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Old 11-03-2015, 12:50 AM   #51
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Drawing on old mechanic days (we're talking high school here!) and ample experience since then (who's counting?) spongy brakes are almost always due to air in the brake lines that needs to be bled out. This is a simple fix and I would say it's not a warranty issue at all (although certainly a good "new delivery" issue for a new buyer). If you keep getting air in the line after bleeding, then that's another issue. But rather than writing NHTSA (which I otherwise surely support for any serious vehicle defect, which a brake defect would be), I would go get the air bled out of the lines.

PS: Brake pads are NOT soft and spongy.
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Old 11-03-2015, 10:52 AM   #52
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I'm a retired mechanic after 45 years in the business. I would agree that the brakes need to be bled to correct the problem, but that is a simple fix and I'm sure that Mercedes would have done that long ago instead of having so many complaints about the spongy brakes. I have read all of the supposed fixes that didn't work and believe that is an inherent problem with the vehicle, such as soft brake pad materiel.
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Old 11-03-2015, 12:58 PM   #53
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Who Else has Soft Spongy Brakes on their MB?

Quote:
Originally Posted by paul huyck View Post
I'm a retired mechanic after 45 years in the business. I would agree that the brakes need to be bled to correct the problem, but that is a simple fix and I'm sure that Mercedes would have done that long ago instead of having so many complaints about the spongy brakes. I have read all of the supposed fixes that didn't work and believe that is an inherent problem with the vehicle, such as soft brake pad materiel.

I will certainly defer to your years of experience, however if one calls MB corporate about something that calls for bleeding air out of the brake lines, I wouldn't expect much help there. Help for that would be found at the MB dealer service department, a brake shop or a trusty service station.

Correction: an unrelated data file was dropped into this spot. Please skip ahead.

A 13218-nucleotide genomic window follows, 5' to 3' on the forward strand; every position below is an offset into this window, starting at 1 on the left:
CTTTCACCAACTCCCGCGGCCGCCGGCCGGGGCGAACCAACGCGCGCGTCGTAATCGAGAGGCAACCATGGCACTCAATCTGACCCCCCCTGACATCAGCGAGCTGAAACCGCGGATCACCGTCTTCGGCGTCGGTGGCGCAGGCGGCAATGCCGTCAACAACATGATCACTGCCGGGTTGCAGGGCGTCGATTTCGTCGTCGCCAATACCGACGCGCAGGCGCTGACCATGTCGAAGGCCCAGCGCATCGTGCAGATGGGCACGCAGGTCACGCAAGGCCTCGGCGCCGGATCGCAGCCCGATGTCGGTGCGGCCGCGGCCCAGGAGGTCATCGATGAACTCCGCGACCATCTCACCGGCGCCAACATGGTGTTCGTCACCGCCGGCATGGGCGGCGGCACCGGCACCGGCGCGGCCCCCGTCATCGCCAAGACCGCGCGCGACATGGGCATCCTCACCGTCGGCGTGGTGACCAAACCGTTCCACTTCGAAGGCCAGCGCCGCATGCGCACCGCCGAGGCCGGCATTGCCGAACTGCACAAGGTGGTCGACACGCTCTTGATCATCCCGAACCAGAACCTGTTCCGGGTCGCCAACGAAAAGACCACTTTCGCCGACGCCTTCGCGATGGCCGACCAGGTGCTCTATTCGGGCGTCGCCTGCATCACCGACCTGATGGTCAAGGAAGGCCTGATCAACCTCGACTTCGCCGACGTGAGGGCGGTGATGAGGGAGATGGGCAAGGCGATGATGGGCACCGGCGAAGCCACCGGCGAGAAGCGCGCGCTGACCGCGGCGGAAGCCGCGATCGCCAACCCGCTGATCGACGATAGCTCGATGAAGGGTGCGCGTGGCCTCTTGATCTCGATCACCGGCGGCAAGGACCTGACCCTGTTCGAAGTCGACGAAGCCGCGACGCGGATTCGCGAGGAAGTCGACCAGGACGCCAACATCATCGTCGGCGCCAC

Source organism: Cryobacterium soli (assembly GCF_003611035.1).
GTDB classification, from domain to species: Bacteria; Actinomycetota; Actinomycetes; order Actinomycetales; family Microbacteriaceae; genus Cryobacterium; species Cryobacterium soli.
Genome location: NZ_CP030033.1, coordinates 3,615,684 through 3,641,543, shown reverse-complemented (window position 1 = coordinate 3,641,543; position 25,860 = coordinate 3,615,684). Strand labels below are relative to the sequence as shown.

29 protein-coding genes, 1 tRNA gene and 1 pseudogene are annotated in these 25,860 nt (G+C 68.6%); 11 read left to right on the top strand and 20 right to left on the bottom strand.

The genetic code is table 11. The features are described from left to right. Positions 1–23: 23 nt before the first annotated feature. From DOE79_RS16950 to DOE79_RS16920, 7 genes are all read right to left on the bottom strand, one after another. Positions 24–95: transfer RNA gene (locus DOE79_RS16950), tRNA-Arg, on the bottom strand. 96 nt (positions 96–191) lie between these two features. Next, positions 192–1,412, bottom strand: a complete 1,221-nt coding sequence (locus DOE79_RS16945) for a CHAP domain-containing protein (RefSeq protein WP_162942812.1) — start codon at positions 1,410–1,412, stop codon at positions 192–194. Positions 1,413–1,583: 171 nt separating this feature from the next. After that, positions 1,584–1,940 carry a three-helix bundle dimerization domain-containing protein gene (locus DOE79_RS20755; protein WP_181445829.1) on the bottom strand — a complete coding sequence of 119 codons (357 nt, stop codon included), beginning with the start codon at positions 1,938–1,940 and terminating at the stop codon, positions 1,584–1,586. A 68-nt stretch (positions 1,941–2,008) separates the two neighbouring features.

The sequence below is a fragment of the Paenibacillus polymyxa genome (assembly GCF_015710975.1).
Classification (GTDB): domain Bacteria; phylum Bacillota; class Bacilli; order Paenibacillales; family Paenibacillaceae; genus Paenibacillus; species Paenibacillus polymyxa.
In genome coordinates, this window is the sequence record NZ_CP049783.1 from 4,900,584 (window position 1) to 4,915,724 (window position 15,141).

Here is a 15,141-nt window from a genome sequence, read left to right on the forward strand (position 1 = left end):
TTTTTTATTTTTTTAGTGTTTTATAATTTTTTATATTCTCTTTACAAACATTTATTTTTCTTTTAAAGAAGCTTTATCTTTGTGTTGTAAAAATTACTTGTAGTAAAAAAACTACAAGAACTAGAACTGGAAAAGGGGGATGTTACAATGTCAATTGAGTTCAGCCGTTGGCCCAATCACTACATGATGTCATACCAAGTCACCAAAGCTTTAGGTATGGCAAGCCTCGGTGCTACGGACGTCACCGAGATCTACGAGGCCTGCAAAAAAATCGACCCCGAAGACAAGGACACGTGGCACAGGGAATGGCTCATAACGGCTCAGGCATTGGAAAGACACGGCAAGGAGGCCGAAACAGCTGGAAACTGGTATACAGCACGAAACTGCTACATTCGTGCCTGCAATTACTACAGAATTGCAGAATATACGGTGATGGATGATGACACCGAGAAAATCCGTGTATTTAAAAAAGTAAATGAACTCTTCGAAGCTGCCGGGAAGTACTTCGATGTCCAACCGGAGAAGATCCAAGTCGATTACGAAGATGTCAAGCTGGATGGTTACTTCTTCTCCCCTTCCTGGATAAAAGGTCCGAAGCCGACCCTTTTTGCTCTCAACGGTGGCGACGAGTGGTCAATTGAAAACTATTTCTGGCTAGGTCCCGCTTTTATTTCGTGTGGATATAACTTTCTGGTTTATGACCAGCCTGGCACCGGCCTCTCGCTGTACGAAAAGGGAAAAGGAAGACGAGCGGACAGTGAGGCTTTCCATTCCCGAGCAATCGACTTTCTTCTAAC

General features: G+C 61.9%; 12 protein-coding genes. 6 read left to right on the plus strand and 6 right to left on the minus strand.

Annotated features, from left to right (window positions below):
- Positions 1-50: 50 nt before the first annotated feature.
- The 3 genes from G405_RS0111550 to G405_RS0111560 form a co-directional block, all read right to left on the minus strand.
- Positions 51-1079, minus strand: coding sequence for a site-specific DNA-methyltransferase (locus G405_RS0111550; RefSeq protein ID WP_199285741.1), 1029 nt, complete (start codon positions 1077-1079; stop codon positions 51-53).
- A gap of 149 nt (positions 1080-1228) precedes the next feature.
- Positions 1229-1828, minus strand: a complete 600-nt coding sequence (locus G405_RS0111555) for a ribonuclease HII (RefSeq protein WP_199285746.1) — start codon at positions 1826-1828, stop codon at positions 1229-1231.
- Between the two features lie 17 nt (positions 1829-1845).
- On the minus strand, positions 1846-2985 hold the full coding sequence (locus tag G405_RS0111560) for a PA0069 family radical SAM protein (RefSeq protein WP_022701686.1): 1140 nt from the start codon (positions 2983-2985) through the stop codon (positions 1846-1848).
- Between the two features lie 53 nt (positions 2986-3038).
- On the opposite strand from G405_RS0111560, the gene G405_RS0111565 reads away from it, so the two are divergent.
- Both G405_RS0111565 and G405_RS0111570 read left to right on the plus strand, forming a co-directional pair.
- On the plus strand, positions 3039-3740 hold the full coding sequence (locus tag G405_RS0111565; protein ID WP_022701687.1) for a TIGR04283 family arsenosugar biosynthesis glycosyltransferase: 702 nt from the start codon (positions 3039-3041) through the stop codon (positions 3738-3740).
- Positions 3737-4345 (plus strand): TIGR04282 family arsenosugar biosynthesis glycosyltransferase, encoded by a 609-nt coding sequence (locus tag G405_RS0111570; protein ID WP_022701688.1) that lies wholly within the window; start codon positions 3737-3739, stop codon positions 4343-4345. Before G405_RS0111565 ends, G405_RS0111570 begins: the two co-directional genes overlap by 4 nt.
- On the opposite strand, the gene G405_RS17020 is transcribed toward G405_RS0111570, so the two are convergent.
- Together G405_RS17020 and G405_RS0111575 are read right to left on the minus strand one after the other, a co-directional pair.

I would love to see and touch a soft brake pad. Not sure how it wouldn't be ripped to shreds by truck wheels turning at 65 mph when the brakes are applied. All the ones I have ever handled were hard. But then hardness has its levels apparently.

If one steps on the brake pedal and it travels down 3" before engaging (which I believe some are complaining about), I would say that is compressing air in the line not brake fluid and the force hasn't even gotten to the brake pad yet. But I can't rule out some other issue like a master cylinder problem too. I'm just saying most commonly one would find air in the lines and it sounds like you agree on that point.

Air could be getting in the line due to a leak in the system letting air in or letting the fluid level get too low. A leak can be verified or ruled out by a mechanic when doubt the bleeding. Also pavement spotting or visually observed leaks could be a symptom.

Many thanks - appreciate hearing from someone with long experience in the field!
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Old 11-03-2015, 01:07 PM   #54
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Good article:

http://www.winbrake.com/training_spo...diagnosis.html
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Old 11-04-2015, 11:52 AM   #55
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If someone came into my shop with the spongy brake complaint the first thing I would do is to bleed the brakes. My brakes were spongy compared to my previous 3 motor homes, all Fords, and they were spongy from the first day. With everyone experiencing the same problem why wouldn't Mercedes bleed the brakes, a very simple fix.
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Old 11-04-2015, 12:47 PM   #56